It’s a common misconception that people who live together will benefit from the same tax treatment as those who are married or in a Civil Partnership, so-called common law partners.
This is most definitely not the case when it comes to tax and your relationship status can dramatically affect your entitlements.
Unmarried partners will not automatically inherit anything if there is no formal will in place.
Instead, the deceased partner's estate would pass either to their children entirely, or if there were no children then the deceased’s parents or their siblings would inherit the entire estate, followed by more distant relatives and eventually the Crown.
Rather a sobering thought when I think my estate could pass to a distant cousin I rarely see, leaving my partner with nothing.
Your home is, for most people, their largest asset, and whilst owning the property in joint names (rather than as tenants in common) with your common law partner can ensure the property passes to them, there is no spouse exemption available.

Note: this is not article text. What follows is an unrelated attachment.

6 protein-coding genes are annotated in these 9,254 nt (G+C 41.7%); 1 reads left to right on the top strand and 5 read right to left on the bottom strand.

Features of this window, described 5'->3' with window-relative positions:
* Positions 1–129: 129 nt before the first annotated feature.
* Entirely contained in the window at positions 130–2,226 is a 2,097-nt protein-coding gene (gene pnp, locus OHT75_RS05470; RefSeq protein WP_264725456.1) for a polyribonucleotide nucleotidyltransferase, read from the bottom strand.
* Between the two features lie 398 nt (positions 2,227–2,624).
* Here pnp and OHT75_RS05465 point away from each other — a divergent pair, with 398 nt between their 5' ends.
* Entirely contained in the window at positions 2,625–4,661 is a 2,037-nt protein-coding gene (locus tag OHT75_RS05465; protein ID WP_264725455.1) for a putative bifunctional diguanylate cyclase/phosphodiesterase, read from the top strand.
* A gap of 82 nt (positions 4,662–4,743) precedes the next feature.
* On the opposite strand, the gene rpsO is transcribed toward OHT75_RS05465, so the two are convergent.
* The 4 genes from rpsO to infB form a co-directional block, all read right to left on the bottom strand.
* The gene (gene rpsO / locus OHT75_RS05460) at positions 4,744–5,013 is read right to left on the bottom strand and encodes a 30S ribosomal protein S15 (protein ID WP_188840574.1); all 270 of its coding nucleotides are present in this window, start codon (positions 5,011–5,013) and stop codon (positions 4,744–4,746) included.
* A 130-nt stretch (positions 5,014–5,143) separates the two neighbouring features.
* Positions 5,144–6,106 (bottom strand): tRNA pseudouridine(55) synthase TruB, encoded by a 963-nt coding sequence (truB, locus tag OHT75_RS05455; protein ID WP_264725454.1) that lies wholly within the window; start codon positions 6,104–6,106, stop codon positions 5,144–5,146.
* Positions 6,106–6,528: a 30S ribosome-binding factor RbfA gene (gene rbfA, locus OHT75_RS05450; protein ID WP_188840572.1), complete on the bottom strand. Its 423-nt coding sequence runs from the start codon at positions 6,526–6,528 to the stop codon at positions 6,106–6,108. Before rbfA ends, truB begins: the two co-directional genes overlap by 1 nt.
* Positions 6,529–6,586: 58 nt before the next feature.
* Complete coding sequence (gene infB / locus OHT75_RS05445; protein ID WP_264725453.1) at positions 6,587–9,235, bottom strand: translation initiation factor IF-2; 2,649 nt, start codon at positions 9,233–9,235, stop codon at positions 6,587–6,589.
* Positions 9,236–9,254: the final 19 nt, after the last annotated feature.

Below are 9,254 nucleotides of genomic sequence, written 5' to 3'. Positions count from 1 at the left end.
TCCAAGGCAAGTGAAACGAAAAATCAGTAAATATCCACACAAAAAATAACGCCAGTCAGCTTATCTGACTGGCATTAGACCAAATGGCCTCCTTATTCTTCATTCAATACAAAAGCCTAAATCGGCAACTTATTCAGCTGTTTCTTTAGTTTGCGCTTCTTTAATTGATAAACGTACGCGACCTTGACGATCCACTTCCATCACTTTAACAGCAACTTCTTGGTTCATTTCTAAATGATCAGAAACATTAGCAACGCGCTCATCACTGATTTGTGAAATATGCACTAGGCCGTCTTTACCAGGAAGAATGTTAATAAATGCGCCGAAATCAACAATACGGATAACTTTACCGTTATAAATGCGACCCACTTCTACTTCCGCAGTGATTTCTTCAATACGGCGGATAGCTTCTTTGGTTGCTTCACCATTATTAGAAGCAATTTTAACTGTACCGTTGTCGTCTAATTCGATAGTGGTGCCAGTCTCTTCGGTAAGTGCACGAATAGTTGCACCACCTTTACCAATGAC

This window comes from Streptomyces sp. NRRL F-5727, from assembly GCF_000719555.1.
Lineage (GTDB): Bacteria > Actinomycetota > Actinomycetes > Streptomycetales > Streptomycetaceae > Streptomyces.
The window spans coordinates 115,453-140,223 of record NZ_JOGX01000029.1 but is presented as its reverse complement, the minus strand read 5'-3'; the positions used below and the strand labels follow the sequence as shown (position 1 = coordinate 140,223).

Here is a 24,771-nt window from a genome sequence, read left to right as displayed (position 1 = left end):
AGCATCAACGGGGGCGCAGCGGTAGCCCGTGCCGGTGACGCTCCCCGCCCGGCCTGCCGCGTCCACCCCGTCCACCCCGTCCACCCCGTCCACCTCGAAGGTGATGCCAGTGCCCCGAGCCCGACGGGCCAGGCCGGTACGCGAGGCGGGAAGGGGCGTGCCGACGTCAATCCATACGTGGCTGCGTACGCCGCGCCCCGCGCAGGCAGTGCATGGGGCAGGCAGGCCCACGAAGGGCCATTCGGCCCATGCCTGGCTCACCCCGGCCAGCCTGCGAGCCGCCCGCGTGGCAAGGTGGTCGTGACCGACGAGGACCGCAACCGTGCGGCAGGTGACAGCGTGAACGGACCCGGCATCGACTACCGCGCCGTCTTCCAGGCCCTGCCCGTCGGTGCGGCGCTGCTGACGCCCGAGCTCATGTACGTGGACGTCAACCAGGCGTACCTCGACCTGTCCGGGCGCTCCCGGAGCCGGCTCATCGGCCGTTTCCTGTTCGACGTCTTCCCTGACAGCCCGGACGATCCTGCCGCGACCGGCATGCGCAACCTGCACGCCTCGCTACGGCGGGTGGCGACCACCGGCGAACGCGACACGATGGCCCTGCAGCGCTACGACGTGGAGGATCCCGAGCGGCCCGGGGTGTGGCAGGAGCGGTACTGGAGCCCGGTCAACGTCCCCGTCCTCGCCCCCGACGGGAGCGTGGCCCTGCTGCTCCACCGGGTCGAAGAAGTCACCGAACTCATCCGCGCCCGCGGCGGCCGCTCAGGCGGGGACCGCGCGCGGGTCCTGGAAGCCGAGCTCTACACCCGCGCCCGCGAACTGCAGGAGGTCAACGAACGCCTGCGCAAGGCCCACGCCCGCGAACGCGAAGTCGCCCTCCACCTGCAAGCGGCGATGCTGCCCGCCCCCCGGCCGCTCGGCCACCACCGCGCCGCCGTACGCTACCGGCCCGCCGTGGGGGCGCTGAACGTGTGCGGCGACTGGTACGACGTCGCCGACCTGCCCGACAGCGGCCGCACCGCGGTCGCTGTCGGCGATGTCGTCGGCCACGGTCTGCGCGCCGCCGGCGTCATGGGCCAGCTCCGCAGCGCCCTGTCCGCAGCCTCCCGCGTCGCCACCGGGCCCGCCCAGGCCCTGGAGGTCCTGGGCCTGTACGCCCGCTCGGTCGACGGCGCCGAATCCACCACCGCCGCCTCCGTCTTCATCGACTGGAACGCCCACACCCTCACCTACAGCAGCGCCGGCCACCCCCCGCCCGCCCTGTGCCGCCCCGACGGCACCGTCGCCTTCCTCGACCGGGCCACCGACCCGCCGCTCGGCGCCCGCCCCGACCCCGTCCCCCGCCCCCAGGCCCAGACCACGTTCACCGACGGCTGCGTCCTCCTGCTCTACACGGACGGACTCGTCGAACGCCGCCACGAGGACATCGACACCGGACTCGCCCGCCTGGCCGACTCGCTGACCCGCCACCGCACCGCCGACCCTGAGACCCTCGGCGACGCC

This would mean that if the deceased’s share of the family home is worth in excess of £325,000, there would be an IHT liability on the family home passing to the surviving partner.
Having up to date wills in place can ensure your loved ones are looked after, but marriage and divorce can also affect existing wills.
Getting married will revoke any existing will in place (unless the will was made in contemplation of the marriage) leaving you at the mercy of the intestacy laws.
Whilst divorce doesn’t revoke your will, it does have the effect that your (now ex) spouse/civil partner is treated as deceased for the purposes of your will, meaning it could have a very different effect than originally intended.
Whether you are married / in a civil partnership or co-habiting it's important to ensure provisions are in place for your nearest and dearest, and on that note I am going to get a will in place (or make an effort to see my cousin more).
Bishop Fleming’s Estate and Probate team are well equipped to review your personal circumstances, provide you with an estimate of your exposure to inheritance tax and provide advice on mitigating that exposure.
You can find more information on our Trusts and Probate Services here.
If you would like to discuss how taxation of the family can impact your decisions, please contact a member of our Trusts and Probate team who will be pleased to talk to you.